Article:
The US is strongly committed to a poll on 30 January. The election was mentioned repeatedly by George Bush as a symbol of the success of his policy of bringing democracy to Iraq. And Grand Ayatollah Ali al-Sistani, the influential Shia religious leader, has long demanded an election. The US and the interim government do not want to alienate him.

 

Patrick Cockburn is the author of  The Rise of Islamic State: ISIS and the New Sunni Revolution.

More articles by:
Weekend Edition
July 29, 2016
Friday - Sunday
Michael Hudson
Obama Said Hillary will Continue His Legacy and Indeed She Will!
Jeffrey St. Clair
She Stoops to Conquer: Notes From the Democratic Convention
Rob Urie
Long Live the Queen of Chaos
Ismael Hossein-Zadeh
Evolution of Capitalism, Escalation of Imperialism
Vijay Prashad
The Iraq War: a Story of Deceit
Chris Odinet
It Wasn’t Just the Baton Rouge Police Who Killed Alton Sterling
Brian Cloughley
Could Trump be Good for Peace?
Patrick Timmons
Racism, Freedom of Expression and the Prohibition of Guns at Universities in Texas
Gary Leupp
The Coming Crisis in U.S.-Turkey Relations
Pepe Escobar
Is War Inevitable in the South China Sea?
Margot Kidder
My Fellow Americans: We Are Fools
Norman Pollack
Clinton Incorruptible: An Ideological Contrivance
Robert Fantina
The Time for Third Parties is Now!
Andrew Tillett-Saks
Labor’s Political Stockholm Syndrome: Why Unions Must Stop Supporting Democrats Like Clinton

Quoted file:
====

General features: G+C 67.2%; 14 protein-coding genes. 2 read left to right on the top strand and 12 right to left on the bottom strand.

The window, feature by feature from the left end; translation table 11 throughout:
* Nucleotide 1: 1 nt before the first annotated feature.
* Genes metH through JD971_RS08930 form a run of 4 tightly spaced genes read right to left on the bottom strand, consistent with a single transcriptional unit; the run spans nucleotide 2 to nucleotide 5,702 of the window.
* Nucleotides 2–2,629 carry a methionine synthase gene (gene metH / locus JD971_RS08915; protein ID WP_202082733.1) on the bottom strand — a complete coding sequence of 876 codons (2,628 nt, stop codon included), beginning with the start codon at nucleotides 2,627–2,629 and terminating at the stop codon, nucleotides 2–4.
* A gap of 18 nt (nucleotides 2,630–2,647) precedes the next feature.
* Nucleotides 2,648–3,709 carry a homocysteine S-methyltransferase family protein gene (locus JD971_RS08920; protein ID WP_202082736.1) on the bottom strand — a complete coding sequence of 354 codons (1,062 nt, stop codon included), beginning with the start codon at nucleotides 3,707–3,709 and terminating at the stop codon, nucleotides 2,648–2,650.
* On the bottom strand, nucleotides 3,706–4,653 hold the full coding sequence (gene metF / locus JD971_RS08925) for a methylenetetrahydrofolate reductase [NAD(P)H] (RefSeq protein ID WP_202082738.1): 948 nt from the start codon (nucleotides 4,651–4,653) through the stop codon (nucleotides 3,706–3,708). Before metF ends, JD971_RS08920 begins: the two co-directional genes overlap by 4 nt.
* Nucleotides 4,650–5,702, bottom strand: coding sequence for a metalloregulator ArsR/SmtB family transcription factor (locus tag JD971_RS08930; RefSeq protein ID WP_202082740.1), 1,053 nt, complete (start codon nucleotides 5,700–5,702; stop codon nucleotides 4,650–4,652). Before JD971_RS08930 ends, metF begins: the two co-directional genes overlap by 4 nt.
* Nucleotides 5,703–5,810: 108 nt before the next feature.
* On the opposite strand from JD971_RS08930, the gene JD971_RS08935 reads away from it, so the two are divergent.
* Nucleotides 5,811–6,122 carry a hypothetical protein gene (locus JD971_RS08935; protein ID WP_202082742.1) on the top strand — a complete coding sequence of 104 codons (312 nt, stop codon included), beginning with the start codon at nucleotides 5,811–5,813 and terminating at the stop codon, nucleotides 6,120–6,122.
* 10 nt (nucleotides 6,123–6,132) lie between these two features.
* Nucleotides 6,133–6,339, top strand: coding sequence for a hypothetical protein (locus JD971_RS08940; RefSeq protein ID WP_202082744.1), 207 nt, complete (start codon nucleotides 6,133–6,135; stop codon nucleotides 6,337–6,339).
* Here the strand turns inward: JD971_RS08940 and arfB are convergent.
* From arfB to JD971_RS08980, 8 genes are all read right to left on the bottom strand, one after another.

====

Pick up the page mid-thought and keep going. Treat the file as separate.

Andre Vltchek
Like Trump, Hitler Also Liked His “Small People”
Serge Halimi
Provoking Russia
Andrew Stewart
Countering The Nader Baiter Mythology
Rev. William Alberts
“Law and Order:” Code words for White Lives Matter Most
Ron Jacobs
Something Besides Politics for Summer’s End
David Swanson
It’s Not the Economy, Stupid
Erwan Castel
A Faith that Lifts Barricades: The Ukraine Government Bows and the Ultra-Nationalists are Furious
Steve Horn
Did Industry Ties Lead Democratic Party Platform Committee to Nix Fracking Ban?
Robert Fisk
How to Understand the Beheading of a French Priest
Colin Todhunter
Sugar-Coated Lies: How The Food Lobby Destroys Health In The EU
Franklin Lamb
“Don’t Cry For Us Syria … The Truth is We Shall Never Leave You!”
Frederick B. Hudson
Well Fed, Bill?
Harvey Wasserman
NY Times Pushes Nukes While Claiming Renewables Fail to Fight Climate Change
Elliot Sperber
 Pseudo-Democracy, Reparations, and Actual Democracy
Uri Avnery
The Orange Man: Trump and the Middle East
Marjorie Cohn
The Content of Trump’s Character
Missy Comley Beattie
Pick Your Poison
Joseph Grosso
Serving The Grid: Urban Planning in New York
John Repp
Real Cooperation with Nations Is the Best Survival Tactic
Binoy Kampmark
The Scourge of Youth Detention: The Northern Territory, Torture, and Australia’s Detention Disease
Kim Nicolini
Rain the Color Blue with a Little Red In It
Cesar Chelala
Gang Violence Rages Across Central America
Tom H. Hastings
Africa/America
Robert Koehler
Slavery, War and Presidential Politics
July 28, 2016
Paul Street
Politician Speak at the DNC
Jeffrey St. Clair
Night of the Hollow Men: Notes From the Democratic Convention
Renee Parsons
Blame It on the Russians
Herbert Dyer, Jr.
Is it the Cops or the Cameras? Putting Police Brutality in Historical Context
Russell Mokhiber
Dems Dropping the N Word: When in Trouble, Blame Ralph
Howard Lisnoff
The Elephant in the Living Room
Pepe Escobar
The Real Secret of the South China Sea
FacebookTwitterGoogle+RedditEmail